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A radical experiment in empathy: Sam Richards at TEDxPSU

A radical experiment in empathy: Sam Richards at TEDxPSU

Scientists use brain imaging to reveal the movies in our mind BERKELEY — Imagine tapping into the mind of a coma patient, or watching one’s own dream on YouTube. With a cutting-edge blend of brain imaging and computer simulation, scientists at the University of California, Berkeley, are bringing these futuristic scenarios within reach. Using functional Magnetic Resonance Imaging (fMRI) and computational models, UC Berkeley researchers have succeeded in decoding and reconstructing people’s dynamic visual experiences – in this case, watching Hollywood movie trailers. As yet, the technology can only reconstruct movie clips people have already viewed. The approximate reconstruction (right) of a movie clip (left) is achieved through brain imaging and computer simulation “This is a major leap toward reconstructing internal imagery,” said Professor Jack Gallant, a UC Berkeley neuroscientist and coauthor of the study published online today (Sept. 22) in the journal Current Biology. “We need to know how the brain works in naturalistic conditions,” he said.

Awakening As One | uniting the way to the new world What does Putin want? A major analysis by Rostislav Ishchenko (must read!) | The Vineyard of the Saker Foreword by the Saker: The analysis below is, by far, the best I have seen since the beginning of the conflict in the Ukraine. I have regularly posted analyses by Ishchenko on this blog before, because I considered him as one of the best analysts in Russia. This time, however, Ishchenko has truly produced a masterpiece: a comprehensive analysis of the geostrategic position of Russia and a clear and, I believe, absolutely accurate analysis of the entire “Putin strategy” for the Ukraine. I have always said that this conflict is not about the Ukraine but about the future of the planet and that there is no “Novorussian” or even “Ukrainian” solution, but that the only possible outcome is a strategic victory of either Russia or the USA which will affect the entire planet. We all owe a huge debt of gratitude to Denis, Gideon and Robin for translating this seminal text, which was very difficult to translate. I strongly recommend that you all read this text very carefully. The Saker Notes:

How Trees Calm Us Down In 1984, a researcher named Roger Ulrich noticed a curious pattern among patients who were recovering from gallbladder surgery at a suburban hospital in Pennsylvania. Those who had been given rooms overlooking a small stand of deciduous trees were being discharged almost a day sooner, on average, than those in otherwise identical rooms whose windows faced a wall. The results seemed at once obvious—of course a leafy tableau is more therapeutic than a drab brick wall—and puzzling. Whatever curative property the trees possessed, how were they casting it through a pane of glass? That is the riddle that underlies a new study in the journal Scientific Reports by a team of researchers in the United States, Canada, and Australia, led by the University of Chicago psychology professor Marc Berman. Are such numbers fanciful? What is most interesting about this data, though, is one of its subtler details. It’s nice to think that research like this can affect public policy.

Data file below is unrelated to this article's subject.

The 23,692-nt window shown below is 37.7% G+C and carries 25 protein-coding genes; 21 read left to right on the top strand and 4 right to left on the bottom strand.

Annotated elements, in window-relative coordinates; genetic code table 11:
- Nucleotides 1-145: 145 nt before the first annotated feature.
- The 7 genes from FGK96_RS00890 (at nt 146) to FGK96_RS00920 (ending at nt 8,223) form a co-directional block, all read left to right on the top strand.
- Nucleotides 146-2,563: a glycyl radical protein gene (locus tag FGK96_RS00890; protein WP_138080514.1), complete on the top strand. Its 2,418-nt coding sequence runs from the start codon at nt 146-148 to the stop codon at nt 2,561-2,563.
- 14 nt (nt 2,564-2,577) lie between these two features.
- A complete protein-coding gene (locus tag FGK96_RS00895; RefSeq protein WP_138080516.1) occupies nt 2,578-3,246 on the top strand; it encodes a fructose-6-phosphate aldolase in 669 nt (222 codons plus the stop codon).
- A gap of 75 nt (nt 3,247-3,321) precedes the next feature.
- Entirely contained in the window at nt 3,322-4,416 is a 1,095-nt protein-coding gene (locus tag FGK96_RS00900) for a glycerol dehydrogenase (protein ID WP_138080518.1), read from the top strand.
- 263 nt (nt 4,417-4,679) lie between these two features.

The Zeitgeist Film Series Gateway | Zeitgeist: The Movie, Zeitgeist: Addendum, Zeitgeist Moving Forward 5 Powerful Books That Changed the Direction of My Life Reader Resource Apply now to be an Entrepreneur 360™ company. Let us tell the world your success story. Get Started » Quiz time: Can you name Newton's first law of motion? No? Newton declared, "Every object in a state of uniform motion tends to remain in that state of motion unless an external force is applied to it." In other words, if you are flying in the International Space Station and toss an apple out the window (come on, use your imagination), it will keep going in that same direction forever, unless something stops it (like a planet, gravity or alien life form). Although Newton was talking about physics, little did he know he was also describing life. People tend to move in the same direction as they always have unless some external force is applied. Related: 50 Books That Transformed My Business and My Life This is why I read. A book is a powerful external force that can completely knock your life off its mundane straight line and change everything about who you are. 1. 2. 3. 4. 5.